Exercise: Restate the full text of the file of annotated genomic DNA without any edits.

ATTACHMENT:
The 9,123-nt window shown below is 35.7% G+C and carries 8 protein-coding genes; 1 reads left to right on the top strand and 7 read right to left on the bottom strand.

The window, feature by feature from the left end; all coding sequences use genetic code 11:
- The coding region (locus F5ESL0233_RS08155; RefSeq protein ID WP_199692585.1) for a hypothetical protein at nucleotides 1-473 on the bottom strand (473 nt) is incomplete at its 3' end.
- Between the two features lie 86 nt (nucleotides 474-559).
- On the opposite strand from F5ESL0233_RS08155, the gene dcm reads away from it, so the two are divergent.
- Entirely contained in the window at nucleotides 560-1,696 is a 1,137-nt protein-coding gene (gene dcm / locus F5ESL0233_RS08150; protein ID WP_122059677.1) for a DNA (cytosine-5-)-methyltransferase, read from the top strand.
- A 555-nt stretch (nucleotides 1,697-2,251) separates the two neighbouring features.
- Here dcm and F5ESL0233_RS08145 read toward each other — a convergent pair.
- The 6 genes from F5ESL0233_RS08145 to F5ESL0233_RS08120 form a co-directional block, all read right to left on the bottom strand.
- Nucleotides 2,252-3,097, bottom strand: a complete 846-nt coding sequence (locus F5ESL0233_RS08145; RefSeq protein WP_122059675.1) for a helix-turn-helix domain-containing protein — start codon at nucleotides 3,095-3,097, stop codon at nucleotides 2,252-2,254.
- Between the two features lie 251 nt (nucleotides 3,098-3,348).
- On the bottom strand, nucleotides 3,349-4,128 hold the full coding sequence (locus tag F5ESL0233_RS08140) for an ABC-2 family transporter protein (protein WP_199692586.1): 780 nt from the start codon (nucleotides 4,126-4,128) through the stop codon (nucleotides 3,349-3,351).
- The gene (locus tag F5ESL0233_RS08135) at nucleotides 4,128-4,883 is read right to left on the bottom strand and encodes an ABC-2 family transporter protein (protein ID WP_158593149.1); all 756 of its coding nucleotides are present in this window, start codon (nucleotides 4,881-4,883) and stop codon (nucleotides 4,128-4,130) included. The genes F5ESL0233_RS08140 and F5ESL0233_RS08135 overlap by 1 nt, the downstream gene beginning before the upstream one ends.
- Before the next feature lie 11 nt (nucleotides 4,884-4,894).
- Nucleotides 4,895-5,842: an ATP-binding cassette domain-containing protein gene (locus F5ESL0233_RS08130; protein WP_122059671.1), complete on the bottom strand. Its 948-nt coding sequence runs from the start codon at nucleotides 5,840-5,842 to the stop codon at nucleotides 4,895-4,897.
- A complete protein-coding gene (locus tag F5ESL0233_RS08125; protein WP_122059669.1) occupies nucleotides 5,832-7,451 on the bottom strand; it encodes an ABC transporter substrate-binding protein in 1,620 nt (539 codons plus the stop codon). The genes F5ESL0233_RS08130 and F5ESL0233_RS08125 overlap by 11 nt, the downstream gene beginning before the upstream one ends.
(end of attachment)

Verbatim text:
The 9,123-nt window shown below is 35.7% G+C and carries 8 protein-coding genes; 1 reads left to right on the top strand and 7 read right to left on the bottom strand.

The window, feature by feature from the left end; all coding sequences use genetic code 11:
- The coding region (locus F5ESL0233_RS08155; RefSeq protein ID WP_199692585.1) for a hypothetical protein at nucleotides 1-473 on the bottom strand (473 nt) is incomplete at its 3' end.
- Between the two features lie 86 nt (nucleotides 474-559).
- On the opposite strand from F5ESL0233_RS08155, the gene dcm reads away from it, so the two are divergent.
- Entirely contained in the window at nucleotides 560-1,696 is a 1,137-nt protein-coding gene (gene dcm / locus F5ESL0233_RS08150; protein ID WP_122059677.1) for a DNA (cytosine-5-)-methyltransferase, read from the top strand.
- A 555-nt stretch (nucleotides 1,697-2,251) separates the two neighbouring features.
- Here dcm and F5ESL0233_RS08145 read toward each other — a convergent pair.
- The 6 genes from F5ESL0233_RS08145 to F5ESL0233_RS08120 form a co-directional block, all read right to left on the bottom strand.
- Nucleotides 2,252-3,097, bottom strand: a complete 846-nt coding sequence (locus F5ESL0233_RS08145; RefSeq protein WP_122059675.1) for a helix-turn-helix domain-containing protein — start codon at nucleotides 3,095-3,097, stop codon at nucleotides 2,252-2,254.
- Between the two features lie 251 nt (nucleotides 3,098-3,348).
- On the bottom strand, nucleotides 3,349-4,128 hold the full coding sequence (locus tag F5ESL0233_RS08140) for an ABC-2 family transporter protein (protein WP_199692586.1): 780 nt from the start codon (nucleotides 4,126-4,128) through the stop codon (nucleotides 3,349-3,351).
- The gene (locus tag F5ESL0233_RS08135) at nucleotides 4,128-4,883 is read right to left on the bottom strand and encodes an ABC-2 family transporter protein (protein ID WP_158593149.1); all 756 of its coding nucleotides are present in this window, start codon (nucleotides 4,881-4,883) and stop codon (nucleotides 4,128-4,130) included. The genes F5ESL0233_RS08140 and F5ESL0233_RS08135 overlap by 1 nt, the downstream gene beginning before the upstream one ends.
- Before the next feature lie 11 nt (nucleotides 4,884-4,894).
- Nucleotides 4,895-5,842: an ATP-binding cassette domain-containing protein gene (locus F5ESL0233_RS08130; protein WP_122059671.1), complete on the bottom strand. Its 948-nt coding sequence runs from the start codon at nucleotides 5,840-5,842 to the stop codon at nucleotides 4,895-4,897.
- A complete protein-coding gene (locus tag F5ESL0233_RS08125; protein WP_122059669.1) occupies nucleotides 5,832-7,451 on the bottom strand; it encodes an ABC transporter substrate-binding protein in 1,620 nt (539 codons plus the stop codon). The genes F5ESL0233_RS08130 and F5ESL0233_RS08125 overlap by 11 nt, the downstream gene beginning before the upstream one ends.